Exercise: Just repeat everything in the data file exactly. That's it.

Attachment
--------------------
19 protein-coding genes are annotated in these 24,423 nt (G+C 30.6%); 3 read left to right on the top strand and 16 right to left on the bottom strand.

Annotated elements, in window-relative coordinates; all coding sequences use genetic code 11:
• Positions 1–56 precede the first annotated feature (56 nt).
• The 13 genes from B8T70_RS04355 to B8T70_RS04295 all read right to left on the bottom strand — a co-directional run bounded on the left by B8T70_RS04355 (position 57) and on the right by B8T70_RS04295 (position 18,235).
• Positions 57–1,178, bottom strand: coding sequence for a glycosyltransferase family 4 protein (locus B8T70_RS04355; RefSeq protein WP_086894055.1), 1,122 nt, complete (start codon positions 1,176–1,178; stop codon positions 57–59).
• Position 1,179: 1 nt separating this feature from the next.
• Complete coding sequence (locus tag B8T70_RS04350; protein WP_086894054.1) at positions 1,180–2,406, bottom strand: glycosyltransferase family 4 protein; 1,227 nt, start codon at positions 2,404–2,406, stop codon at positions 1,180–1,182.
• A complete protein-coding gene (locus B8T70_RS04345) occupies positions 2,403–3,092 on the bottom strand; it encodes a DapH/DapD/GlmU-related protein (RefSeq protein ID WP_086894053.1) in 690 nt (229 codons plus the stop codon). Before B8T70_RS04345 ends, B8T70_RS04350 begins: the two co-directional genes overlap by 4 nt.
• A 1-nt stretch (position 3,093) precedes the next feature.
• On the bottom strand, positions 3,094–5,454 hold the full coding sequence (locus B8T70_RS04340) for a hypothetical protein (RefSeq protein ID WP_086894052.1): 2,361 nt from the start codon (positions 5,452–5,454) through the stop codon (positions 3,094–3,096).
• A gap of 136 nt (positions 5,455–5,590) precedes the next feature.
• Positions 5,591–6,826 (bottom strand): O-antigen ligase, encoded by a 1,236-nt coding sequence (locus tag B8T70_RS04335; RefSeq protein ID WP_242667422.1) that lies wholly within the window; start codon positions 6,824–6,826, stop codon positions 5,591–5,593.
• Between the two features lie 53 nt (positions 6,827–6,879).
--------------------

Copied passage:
19 protein-coding genes are annotated in these 24,423 nt (G+C 30.6%); 3 read left to right on the top strand and 16 right to left on the bottom strand.

Annotated elements, in window-relative coordinates; all coding sequences use genetic code 11:
• Positions 1–56 precede the first annotated feature (56 nt).
• The 13 genes from B8T70_RS04355 to B8T70_RS04295 all read right to left on the bottom strand — a co-directional run bounded on the left by B8T70_RS04355 (position 57) and on the right by B8T70_RS04295 (position 18,235).
• Positions 57–1,178, bottom strand: coding sequence for a glycosyltransferase family 4 protein (locus B8T70_RS04355; RefSeq protein WP_086894055.1), 1,122 nt, complete (start codon positions 1,176–1,178; stop codon positions 57–59).
• Position 1,179: 1 nt separating this feature from the next.
• Complete coding sequence (locus tag B8T70_RS04350; protein WP_086894054.1) at positions 1,180–2,406, bottom strand: glycosyltransferase family 4 protein; 1,227 nt, start codon at positions 2,404–2,406, stop codon at positions 1,180–1,182.
• A complete protein-coding gene (locus B8T70_RS04345) occupies positions 2,403–3,092 on the bottom strand; it encodes a DapH/DapD/GlmU-related protein (RefSeq protein ID WP_086894053.1) in 690 nt (229 codons plus the stop codon). Before B8T70_RS04345 ends, B8T70_RS04350 begins: the two co-directional genes overlap by 4 nt.
• A 1-nt stretch (position 3,093) precedes the next feature.
• On the bottom strand, positions 3,094–5,454 hold the full coding sequence (locus B8T70_RS04340) for a hypothetical protein (RefSeq protein ID WP_086894052.1): 2,361 nt from the start codon (positions 5,452–5,454) through the stop codon (positions 3,094–3,096).
• A gap of 136 nt (positions 5,455–5,590) precedes the next feature.
• Positions 5,591–6,826 (bottom strand): O-antigen ligase, encoded by a 1,236-nt coding sequence (locus tag B8T70_RS04335; RefSeq protein ID WP_242667422.1) that lies wholly within the window; start codon positions 6,824–6,826, stop codon positions 5,591–5,593.
• Between the two features lie 53 nt (positions 6,827–6,879).